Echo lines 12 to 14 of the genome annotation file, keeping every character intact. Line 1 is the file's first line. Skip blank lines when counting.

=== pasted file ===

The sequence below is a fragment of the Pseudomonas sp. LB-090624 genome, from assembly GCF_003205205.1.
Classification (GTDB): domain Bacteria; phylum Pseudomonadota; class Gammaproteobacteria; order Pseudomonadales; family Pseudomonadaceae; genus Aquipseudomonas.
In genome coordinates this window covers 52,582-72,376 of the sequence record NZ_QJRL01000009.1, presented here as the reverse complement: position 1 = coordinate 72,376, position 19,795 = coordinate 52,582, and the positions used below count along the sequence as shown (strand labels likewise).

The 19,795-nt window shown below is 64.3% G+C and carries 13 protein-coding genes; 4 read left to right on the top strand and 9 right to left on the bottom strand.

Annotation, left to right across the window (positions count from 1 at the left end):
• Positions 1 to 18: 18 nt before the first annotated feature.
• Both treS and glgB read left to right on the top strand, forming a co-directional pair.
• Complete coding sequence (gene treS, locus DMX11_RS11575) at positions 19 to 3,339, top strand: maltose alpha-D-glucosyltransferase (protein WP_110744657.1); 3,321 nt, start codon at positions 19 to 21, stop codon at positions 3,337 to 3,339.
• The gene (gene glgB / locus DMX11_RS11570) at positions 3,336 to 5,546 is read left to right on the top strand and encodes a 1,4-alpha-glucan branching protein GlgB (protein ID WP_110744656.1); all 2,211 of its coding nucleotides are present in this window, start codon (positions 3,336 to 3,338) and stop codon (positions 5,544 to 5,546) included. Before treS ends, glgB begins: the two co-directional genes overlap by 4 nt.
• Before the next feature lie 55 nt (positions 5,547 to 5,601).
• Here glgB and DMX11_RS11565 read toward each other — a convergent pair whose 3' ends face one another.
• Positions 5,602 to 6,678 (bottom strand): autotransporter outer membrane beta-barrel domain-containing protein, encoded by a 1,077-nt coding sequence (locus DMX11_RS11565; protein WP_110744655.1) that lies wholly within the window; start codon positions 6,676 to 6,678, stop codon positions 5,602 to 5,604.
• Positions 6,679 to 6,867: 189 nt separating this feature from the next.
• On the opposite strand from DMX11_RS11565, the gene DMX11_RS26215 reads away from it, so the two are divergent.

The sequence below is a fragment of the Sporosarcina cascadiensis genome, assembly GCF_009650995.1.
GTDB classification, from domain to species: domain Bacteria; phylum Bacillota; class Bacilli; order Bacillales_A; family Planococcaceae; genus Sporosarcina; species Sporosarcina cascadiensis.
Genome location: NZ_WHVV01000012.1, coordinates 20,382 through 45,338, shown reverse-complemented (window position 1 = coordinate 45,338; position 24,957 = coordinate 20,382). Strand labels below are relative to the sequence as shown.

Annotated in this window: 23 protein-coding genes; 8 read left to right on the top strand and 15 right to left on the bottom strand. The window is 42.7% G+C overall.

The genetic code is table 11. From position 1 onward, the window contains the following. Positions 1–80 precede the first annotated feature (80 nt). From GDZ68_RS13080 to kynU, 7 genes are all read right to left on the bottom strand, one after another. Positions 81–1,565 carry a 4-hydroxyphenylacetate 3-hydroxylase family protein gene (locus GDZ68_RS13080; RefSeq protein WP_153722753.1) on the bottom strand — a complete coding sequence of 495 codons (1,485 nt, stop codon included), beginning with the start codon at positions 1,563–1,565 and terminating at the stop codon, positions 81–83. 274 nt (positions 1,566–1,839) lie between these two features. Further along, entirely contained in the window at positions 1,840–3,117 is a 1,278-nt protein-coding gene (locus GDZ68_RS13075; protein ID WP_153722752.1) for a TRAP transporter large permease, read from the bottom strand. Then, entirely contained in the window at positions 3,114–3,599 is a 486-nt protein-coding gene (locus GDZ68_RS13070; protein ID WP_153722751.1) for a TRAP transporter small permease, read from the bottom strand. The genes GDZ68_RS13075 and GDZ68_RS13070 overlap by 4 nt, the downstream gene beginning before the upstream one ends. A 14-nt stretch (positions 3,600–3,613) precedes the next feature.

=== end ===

• Positions 5,602 to 6,678 (bottom strand): autotransporter outer membrane beta-barrel domain-containing protein, encoded by a 1,077-nt coding sequence (locus DMX11_RS11565; protein WP_110744655.1) that lies wholly within the window; start codon positions 6,676 to 6,678, stop codon positions 5,602 to 5,604.
• Positions 6,679 to 6,867: 189 nt separating this feature from the next.
• On the opposite strand from DMX11_RS11565, the gene DMX11_RS26215 reads away from it, so the two are divergent.